Solemnity of Our Lord Jesus Christ The King

The Lamb Who was slain is worthy to receive strength and divinity, wisdom and power and honor: to Him be glory and power forever (Revelation 5:12, 1:6).

The Lord is my shepherd; there is nothing I shall want. (Psalm 23).

“When the Son of Man comes in his glory (ἐν τῇ δόξῃ αὐτοῦ), and all the angels with him, he will sit upon his glorious throne, and all the nations (πάντα τὰ ἔθνη) will be assembled before him. And he will separate (ἀφορίσει) them one from another, as a shepherd separates (ἀφορίζει) the sheep from the goats (Matthew 25:31-32).”

For the past few weeks, we have heard about various kings, masters, landowners and grooms going, coming and definitely delayed. We have listened to accounts in various forms urging particular mindsets and behaviors while the ‘chief’ was away and delayed. As we gather this Sunday under the aegis of Jesus Christ our Savior King, the goings, comings and delays cease. The Son of Man, gloriously enthroned with His angels upon His return, initiates a particular work triggered by his return that is popularly known as the “Last Judgment.” A close reading of the Text, however, finds no mention of the word judgment only the word separate. Judgment or “Last Judgment” certainly does no harm to grasping the salvific truth of this last discourse in the Matthean Gospel. But in a world that has grown inordinately hypersensitive to the word judgment, there is a risk of this Gospel account becoming a turn-off to many.

Along these lines, it is important not to miss the imperative that Jesus sounds when it comes to tending to a fellow person in need, whatever that need is in the particularity of time and place. In this teaching, how one responds to a person in need is the fulcrum point of salvation: feed the hungry, give drink to the thirsty, welcome the stranger, clothe the naked, care for the ill and visit the imprisoned are the points on which salvation is balanced. This is rather remarkable given some of Jesus’ earlier teachings, particularly the Antitheses in the “Sermon on the Mount (chapter 5).” The actions of feeding, slaking, clothing, caring and visiting were concrete expressions of hospitality in the Ancient Near East. More than simply a ‘nice sentiment,’ hospitality was a virtue upon which life itself flourished or decayed to the point of death. In a world where food, water, clothing (protection) and connections with other were not guaranteed, the generously hospitable offer of these staples became a matter of life triumphing over death (see Genesis 18). The fact that humans literally hold the life of another human in their hands is an awesome responsibility and certainly Jesus’ audience – both Jew and Gentile (hence the assembly of “all the nations (πάντα τὰ ἔθνη)”) – would have known this message. This is, what one might call, a universal ethic. No matter what one believes/doesn’t believes, practices/doesn’t practice; no matter what one’s worldview is: EVERYONE (whether one believes it or not) will have to give an accounting for how one tended to the needs of her or his sister or brother. Feeding, slaking, clothing, welcoming, caring and visiting are not actions for a select few. All – by virtue of being human – MUST do these corporal works of mercy.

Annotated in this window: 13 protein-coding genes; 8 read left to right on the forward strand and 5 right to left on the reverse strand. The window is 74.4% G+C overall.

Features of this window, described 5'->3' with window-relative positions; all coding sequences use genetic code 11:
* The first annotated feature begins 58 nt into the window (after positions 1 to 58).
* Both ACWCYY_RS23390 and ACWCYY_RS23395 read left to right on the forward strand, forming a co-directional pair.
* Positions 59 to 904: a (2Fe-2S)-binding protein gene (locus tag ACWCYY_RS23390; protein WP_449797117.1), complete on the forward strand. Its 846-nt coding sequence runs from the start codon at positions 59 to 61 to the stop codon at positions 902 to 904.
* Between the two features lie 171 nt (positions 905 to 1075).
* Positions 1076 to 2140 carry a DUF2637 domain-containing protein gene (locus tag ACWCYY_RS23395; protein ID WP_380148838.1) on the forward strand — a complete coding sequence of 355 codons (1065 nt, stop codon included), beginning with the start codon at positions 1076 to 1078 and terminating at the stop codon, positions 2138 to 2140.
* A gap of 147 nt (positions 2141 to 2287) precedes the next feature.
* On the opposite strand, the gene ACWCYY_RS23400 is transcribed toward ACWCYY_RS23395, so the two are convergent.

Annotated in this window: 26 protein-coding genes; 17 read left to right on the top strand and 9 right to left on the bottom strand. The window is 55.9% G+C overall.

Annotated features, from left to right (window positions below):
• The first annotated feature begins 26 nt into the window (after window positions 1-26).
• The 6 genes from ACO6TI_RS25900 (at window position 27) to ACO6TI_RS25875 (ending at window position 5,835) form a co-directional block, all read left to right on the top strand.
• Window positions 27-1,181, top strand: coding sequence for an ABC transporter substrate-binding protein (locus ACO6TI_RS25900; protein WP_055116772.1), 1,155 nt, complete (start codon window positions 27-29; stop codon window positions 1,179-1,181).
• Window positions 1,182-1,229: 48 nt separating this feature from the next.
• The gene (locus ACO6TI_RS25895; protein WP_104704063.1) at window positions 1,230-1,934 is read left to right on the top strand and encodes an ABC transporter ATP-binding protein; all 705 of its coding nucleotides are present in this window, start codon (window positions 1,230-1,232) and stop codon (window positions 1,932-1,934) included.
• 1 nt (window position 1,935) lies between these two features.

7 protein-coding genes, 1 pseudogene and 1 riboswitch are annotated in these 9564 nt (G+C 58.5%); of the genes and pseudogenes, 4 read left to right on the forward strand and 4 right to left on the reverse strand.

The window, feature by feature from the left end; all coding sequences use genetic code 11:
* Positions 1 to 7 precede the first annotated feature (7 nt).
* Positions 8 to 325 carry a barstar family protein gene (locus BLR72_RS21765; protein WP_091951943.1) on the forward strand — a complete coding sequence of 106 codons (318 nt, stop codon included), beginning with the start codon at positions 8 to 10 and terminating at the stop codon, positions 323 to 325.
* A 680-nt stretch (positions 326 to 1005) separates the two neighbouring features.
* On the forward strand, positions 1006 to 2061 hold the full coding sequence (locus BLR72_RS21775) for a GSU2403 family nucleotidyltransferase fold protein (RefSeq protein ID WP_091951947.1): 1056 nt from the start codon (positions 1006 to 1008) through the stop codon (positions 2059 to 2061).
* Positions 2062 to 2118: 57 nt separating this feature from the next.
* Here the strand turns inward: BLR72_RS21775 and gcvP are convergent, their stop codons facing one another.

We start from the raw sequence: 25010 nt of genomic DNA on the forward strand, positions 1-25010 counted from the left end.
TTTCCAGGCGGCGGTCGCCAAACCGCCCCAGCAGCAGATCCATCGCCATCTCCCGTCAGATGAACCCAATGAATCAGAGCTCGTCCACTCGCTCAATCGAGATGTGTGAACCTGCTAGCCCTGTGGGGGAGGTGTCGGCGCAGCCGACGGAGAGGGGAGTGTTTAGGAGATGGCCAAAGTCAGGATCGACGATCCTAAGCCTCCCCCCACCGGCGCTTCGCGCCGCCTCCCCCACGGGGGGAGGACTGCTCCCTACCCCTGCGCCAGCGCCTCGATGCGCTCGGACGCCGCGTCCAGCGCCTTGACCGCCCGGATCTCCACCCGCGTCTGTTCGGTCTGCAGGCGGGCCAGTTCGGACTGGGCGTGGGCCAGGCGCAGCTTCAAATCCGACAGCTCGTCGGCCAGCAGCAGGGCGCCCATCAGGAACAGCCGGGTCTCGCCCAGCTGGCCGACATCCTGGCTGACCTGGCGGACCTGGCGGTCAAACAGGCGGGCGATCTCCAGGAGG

So what happens when a person or a community feeds the hungry, gives drink to the thirsty, clothes the naked, welcomes the stranger, cares for the ill and visits the imprisoned? In the end, he or she is separated. The work of feeding, etc. puts one in a ‘different place’ because the work of separation is essentially rooted in Creation. Separation in this context is a Divine work that breathes and brings forth life. It is the complement to God creating from nothing (creation ex nihilo). The Greek verb to separate (ἀφορίζω, aphorizo) is not a dividing in an evil or diabolic way. This verb describes the action of establishing boundaries in the created order so that life in the created order may flourish. Sometimes, the separating is between goods (e.g. in Genesis 1:7, separating water above the dome from water below). Other times, as in this Sunday’s Gospel, the separating is between actions that enable life from actions (or lack thereof) that cause death. Either way, separating – particularly in the end – is about life.

One may conclude therefore that if separating is about life and ultimately the Life given by the Creator, then the actions connected to separating are creative as well. Thus feeding, slaking, clothing, welcoming, caring and visiting are creative actions and ways in which humanity now participates in God the Father’s ongoing plan of creation that looks to the saving fulfillment in Jesus Christ. Engaging with Jesus in these works “places” or puts one on the side of life. Omitting this work from one’s life, puts one in another place – a place of no creation, a place of no life, a place of death. The chilling challenge here is that one has not necessarily done a specifically bad action or series of bad actions/deeds. One has simply omitted the very actions that brings life and puts one in the place or spot of life.

Father all-powerful, God of love,
You have raised our Lord Jesus Christ
from death to life,
resplendent in glory as King of Creation.
Open our hearts,
free all the world to rejoice in His peace,
to glory in His justice, to live in His love.
Bring all mankind together in Jesus Christ Your Son
Whose Kingdom is with You and the Holy Spirit,
one God, for ever and ever. Amen.

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